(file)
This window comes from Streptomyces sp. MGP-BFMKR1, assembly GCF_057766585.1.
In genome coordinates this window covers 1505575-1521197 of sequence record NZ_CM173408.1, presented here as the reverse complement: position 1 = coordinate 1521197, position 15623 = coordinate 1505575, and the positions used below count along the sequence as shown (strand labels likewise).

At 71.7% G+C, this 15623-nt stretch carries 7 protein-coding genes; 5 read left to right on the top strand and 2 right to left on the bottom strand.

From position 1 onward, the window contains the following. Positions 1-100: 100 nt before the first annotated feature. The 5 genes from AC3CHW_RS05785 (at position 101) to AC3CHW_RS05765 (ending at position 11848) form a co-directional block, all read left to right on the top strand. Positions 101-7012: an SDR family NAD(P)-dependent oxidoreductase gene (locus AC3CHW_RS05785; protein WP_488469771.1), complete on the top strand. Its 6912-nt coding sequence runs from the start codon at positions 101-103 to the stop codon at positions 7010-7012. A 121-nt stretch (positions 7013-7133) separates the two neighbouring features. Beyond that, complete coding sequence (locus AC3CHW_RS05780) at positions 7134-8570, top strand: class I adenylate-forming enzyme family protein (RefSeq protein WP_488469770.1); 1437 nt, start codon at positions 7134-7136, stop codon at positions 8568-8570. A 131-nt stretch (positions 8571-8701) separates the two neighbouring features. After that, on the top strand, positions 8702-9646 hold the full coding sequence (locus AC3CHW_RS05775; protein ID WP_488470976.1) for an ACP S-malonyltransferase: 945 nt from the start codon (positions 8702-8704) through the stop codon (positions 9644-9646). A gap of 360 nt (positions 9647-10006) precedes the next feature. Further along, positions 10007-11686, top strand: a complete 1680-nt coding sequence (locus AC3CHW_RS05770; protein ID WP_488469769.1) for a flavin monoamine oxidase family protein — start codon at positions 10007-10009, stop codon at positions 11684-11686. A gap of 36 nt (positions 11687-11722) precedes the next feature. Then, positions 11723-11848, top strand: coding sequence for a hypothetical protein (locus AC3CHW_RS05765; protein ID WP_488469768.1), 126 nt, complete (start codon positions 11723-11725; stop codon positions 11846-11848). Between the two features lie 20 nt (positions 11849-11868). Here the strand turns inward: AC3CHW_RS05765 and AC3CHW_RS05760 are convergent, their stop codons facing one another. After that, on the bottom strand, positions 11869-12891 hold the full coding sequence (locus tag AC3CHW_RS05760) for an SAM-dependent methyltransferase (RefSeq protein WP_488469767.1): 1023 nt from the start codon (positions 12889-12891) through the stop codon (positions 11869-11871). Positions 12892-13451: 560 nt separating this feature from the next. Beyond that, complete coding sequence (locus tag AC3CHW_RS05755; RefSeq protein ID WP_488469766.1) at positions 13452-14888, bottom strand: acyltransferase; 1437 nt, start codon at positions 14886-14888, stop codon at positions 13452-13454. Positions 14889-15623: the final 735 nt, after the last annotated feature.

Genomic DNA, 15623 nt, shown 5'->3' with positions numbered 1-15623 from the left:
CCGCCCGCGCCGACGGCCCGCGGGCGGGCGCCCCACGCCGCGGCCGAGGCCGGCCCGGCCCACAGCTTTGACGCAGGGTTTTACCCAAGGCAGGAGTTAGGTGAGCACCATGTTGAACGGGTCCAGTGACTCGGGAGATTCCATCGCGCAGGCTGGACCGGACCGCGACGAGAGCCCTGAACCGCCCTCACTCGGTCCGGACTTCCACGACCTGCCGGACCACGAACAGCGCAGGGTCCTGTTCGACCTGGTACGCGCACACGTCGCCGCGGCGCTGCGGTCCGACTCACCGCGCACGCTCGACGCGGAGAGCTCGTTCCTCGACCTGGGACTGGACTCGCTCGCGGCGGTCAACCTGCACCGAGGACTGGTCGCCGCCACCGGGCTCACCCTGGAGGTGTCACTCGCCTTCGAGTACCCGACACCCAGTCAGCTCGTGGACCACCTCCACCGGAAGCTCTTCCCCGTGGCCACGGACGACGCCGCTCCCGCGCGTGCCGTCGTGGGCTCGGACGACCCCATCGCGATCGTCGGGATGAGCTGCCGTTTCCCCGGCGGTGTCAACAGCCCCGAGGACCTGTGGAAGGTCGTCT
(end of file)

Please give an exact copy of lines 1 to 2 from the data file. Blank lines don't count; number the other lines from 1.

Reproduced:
This window comes from Streptomyces sp. MGP-BFMKR1, assembly GCF_057766585.1.
In genome coordinates this window covers 1505575-1521197 of sequence record NZ_CM173408.1, presented here as the reverse complement: position 1 = coordinate 1521197, position 15623 = coordinate 1505575, and the positions used below count along the sequence as shown (strand labels likewise).